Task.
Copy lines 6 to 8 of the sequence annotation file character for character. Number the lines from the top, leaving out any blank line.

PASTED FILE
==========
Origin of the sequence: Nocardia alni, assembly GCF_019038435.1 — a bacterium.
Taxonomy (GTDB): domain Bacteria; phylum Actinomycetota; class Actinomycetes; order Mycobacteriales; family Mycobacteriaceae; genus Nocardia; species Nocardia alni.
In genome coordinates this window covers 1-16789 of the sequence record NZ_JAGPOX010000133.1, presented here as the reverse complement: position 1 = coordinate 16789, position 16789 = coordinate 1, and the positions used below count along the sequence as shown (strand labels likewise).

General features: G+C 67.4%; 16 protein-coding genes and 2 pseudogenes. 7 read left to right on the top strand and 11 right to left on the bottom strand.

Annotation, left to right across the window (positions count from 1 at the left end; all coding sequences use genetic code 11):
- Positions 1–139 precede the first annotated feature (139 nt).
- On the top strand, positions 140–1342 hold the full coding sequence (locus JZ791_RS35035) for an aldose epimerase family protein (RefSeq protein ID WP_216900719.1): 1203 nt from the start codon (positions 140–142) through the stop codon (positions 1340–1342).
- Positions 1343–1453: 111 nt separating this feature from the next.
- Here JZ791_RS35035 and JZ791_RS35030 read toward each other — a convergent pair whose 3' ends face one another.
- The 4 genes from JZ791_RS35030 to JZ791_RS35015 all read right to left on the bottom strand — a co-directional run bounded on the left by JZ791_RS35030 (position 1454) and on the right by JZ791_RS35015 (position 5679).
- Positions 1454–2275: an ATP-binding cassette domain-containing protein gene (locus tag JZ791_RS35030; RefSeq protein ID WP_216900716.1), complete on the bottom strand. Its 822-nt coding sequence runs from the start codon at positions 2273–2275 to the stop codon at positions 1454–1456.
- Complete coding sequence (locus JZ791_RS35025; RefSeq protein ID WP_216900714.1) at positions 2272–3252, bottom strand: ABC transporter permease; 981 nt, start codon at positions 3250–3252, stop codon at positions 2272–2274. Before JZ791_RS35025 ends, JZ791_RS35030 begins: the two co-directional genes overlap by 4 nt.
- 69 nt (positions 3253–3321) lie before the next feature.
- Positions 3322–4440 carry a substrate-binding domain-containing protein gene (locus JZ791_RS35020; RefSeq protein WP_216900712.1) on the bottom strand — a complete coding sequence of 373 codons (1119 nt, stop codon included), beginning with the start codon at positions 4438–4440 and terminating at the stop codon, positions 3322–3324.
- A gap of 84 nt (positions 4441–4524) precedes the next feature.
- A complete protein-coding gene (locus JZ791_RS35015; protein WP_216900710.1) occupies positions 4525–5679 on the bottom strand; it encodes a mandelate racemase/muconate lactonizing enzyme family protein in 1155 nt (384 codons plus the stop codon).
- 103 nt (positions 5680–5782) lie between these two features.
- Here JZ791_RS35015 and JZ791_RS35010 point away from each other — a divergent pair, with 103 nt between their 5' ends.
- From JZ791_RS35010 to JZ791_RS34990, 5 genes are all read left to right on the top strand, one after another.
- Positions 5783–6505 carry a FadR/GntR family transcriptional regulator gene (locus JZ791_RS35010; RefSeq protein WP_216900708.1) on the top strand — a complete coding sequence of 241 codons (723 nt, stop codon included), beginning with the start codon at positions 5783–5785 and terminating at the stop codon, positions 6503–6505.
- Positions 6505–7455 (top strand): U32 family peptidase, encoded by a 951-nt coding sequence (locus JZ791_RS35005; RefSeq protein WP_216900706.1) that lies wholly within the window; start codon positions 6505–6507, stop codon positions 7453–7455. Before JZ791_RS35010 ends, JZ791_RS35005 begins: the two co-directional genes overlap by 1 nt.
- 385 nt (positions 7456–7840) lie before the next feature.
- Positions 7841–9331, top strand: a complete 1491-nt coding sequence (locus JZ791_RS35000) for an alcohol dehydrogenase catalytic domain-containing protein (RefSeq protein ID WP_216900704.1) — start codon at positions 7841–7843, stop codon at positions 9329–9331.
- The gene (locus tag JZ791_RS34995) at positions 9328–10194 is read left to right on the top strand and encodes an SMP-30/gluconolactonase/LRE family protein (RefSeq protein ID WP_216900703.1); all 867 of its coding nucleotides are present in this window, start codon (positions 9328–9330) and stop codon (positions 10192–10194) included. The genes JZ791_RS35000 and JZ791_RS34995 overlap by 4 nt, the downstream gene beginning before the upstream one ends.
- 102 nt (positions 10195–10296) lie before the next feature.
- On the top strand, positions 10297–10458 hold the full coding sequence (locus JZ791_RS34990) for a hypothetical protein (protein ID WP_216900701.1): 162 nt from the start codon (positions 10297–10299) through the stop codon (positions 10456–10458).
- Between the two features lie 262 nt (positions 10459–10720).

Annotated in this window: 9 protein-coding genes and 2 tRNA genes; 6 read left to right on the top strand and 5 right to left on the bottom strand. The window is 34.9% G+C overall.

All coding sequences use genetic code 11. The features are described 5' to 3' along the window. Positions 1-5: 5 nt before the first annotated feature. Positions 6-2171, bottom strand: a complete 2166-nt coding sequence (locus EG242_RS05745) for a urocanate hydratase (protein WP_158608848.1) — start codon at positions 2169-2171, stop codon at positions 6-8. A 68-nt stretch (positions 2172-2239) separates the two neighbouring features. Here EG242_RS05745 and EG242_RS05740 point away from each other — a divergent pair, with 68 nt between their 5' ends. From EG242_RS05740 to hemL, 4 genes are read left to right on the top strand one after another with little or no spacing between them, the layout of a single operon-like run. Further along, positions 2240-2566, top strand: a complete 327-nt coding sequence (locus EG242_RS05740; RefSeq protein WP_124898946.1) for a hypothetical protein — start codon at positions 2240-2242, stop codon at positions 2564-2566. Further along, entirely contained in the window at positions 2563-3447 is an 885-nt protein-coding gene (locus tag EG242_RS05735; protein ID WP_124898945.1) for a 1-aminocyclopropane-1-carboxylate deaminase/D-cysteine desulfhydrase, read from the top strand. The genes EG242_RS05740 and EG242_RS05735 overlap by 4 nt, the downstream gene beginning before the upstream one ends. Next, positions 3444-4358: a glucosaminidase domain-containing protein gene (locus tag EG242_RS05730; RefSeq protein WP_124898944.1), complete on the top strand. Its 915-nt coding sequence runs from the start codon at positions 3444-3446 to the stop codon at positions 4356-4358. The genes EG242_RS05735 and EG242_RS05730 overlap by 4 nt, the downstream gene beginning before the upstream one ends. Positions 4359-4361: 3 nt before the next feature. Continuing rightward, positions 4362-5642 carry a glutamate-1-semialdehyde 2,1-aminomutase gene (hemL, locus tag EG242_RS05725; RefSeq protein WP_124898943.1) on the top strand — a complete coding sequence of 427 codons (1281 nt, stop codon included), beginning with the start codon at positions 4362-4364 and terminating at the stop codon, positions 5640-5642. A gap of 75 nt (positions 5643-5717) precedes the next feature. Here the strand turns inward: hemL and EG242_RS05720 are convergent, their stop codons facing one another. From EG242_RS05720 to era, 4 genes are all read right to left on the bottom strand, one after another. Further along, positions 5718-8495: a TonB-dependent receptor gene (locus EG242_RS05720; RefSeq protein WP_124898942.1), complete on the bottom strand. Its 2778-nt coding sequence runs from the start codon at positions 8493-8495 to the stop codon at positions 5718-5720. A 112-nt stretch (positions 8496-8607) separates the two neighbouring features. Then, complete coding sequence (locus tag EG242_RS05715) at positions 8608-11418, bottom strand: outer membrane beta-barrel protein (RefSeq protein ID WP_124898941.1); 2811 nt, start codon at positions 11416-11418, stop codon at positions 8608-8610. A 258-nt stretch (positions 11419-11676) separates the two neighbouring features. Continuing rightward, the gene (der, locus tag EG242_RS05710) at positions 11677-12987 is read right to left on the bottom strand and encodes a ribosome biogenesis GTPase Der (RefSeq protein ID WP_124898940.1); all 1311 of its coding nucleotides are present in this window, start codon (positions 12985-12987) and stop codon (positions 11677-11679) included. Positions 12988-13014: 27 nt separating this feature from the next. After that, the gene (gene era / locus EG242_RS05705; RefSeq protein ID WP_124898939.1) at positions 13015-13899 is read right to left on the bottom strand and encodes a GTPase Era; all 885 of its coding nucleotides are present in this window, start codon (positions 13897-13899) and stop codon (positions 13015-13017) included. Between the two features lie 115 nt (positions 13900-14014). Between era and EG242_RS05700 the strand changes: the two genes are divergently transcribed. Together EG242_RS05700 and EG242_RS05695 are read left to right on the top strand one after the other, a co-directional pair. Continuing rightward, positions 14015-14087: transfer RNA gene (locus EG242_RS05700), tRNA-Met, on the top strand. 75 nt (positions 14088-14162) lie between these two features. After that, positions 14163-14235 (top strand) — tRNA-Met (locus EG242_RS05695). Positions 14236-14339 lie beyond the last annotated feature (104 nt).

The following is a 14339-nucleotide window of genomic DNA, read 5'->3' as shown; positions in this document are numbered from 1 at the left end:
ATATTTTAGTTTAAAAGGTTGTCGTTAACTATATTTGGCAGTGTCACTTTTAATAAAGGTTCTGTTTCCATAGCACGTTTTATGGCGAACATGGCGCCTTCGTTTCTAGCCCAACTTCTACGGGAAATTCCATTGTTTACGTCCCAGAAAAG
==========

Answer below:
- Positions 1–139 precede the first annotated feature (139 nt).
- On the top strand, positions 140–1342 hold the full coding sequence (locus JZ791_RS35035) for an aldose epimerase family protein (RefSeq protein ID WP_216900719.1): 1203 nt from the start codon (positions 140–142) through the stop codon (positions 1340–1342).
- Positions 1343–1453: 111 nt separating this feature from the next.